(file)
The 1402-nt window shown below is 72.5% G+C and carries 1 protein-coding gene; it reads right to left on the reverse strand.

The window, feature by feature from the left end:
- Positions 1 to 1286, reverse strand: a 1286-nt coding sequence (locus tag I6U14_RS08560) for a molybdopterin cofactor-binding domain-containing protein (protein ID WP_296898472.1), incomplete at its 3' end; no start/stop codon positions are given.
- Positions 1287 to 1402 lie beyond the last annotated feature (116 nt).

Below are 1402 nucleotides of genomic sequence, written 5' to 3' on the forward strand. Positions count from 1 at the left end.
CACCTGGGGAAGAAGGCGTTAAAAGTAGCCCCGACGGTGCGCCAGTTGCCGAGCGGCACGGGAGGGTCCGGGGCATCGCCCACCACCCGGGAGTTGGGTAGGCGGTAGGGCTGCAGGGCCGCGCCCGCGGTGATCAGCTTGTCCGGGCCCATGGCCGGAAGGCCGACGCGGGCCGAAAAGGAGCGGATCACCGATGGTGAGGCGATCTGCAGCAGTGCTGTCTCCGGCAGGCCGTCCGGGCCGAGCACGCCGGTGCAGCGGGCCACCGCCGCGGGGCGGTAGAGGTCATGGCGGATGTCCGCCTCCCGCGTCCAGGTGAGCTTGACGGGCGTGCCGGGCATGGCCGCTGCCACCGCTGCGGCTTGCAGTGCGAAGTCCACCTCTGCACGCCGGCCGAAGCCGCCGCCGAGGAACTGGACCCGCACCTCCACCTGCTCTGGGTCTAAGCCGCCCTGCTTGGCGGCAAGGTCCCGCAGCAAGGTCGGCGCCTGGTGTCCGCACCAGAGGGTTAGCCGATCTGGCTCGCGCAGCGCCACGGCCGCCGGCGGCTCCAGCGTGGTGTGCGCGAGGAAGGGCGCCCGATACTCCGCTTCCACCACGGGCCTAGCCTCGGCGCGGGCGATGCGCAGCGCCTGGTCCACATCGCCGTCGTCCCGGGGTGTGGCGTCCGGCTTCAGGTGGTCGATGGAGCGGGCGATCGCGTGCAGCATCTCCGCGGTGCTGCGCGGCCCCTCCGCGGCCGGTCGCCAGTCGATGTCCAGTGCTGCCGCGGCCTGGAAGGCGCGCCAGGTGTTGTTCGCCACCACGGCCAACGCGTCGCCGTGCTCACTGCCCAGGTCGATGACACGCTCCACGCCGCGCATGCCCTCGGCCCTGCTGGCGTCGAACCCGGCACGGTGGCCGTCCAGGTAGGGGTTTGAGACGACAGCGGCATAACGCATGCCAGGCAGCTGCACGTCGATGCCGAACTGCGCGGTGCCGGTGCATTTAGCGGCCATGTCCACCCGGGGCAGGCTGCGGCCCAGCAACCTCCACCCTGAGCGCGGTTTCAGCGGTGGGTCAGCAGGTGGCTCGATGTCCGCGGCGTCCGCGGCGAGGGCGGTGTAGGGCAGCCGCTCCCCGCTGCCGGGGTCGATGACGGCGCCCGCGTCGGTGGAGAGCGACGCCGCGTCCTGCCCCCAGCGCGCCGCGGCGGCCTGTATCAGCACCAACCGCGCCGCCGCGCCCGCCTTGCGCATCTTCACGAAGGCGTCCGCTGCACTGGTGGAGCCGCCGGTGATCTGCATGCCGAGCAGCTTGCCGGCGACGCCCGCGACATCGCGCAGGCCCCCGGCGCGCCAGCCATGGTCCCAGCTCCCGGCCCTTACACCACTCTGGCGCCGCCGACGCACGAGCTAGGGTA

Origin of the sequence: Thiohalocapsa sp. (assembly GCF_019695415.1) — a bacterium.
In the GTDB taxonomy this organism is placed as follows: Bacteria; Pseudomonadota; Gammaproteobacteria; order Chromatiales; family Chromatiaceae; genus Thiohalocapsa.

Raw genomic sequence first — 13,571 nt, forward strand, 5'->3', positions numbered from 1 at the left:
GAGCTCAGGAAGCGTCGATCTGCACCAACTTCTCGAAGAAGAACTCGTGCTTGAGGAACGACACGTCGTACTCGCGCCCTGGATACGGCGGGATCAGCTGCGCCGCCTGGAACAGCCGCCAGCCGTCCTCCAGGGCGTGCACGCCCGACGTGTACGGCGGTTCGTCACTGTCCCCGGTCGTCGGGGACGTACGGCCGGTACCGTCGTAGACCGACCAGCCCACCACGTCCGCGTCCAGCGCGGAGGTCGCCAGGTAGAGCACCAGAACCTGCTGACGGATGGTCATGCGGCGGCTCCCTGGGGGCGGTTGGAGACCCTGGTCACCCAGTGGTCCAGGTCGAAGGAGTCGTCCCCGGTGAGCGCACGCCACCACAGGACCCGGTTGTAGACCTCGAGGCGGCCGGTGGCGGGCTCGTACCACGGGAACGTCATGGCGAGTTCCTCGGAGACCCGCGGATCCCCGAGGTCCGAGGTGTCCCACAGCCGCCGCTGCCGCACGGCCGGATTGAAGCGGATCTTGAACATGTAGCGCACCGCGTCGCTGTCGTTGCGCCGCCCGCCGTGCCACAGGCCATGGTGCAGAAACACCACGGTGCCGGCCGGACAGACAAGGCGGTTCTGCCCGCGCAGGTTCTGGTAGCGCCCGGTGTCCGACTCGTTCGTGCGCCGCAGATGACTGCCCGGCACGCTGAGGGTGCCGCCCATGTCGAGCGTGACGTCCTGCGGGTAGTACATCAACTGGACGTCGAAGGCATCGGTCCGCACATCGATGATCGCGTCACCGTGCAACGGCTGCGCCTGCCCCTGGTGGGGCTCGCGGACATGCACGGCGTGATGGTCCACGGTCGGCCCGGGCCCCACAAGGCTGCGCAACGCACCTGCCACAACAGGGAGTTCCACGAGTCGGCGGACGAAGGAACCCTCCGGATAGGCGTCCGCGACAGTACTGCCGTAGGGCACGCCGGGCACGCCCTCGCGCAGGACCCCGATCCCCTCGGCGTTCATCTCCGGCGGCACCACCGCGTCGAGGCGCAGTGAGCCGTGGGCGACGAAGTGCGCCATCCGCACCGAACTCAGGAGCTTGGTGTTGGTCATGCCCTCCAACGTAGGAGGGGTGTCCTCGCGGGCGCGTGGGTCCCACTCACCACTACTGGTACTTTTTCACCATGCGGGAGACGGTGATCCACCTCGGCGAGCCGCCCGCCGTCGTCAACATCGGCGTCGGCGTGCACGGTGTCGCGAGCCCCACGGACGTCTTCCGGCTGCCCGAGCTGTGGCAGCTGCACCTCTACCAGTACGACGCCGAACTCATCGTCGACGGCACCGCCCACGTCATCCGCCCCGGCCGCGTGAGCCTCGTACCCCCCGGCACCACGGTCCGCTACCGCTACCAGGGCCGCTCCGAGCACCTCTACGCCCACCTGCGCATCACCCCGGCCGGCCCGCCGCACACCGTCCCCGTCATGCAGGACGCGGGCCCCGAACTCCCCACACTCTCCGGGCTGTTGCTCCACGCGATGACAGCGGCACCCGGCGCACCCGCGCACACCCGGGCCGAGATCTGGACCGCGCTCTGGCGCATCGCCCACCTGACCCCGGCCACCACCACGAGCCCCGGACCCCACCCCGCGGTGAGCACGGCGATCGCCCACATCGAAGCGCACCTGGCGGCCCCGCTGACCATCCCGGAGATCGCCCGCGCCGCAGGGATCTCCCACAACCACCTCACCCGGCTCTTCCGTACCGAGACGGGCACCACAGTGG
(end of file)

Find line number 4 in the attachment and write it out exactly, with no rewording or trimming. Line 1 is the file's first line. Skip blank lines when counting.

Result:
- Positions 1287 to 1402 lie beyond the last annotated feature (116 nt).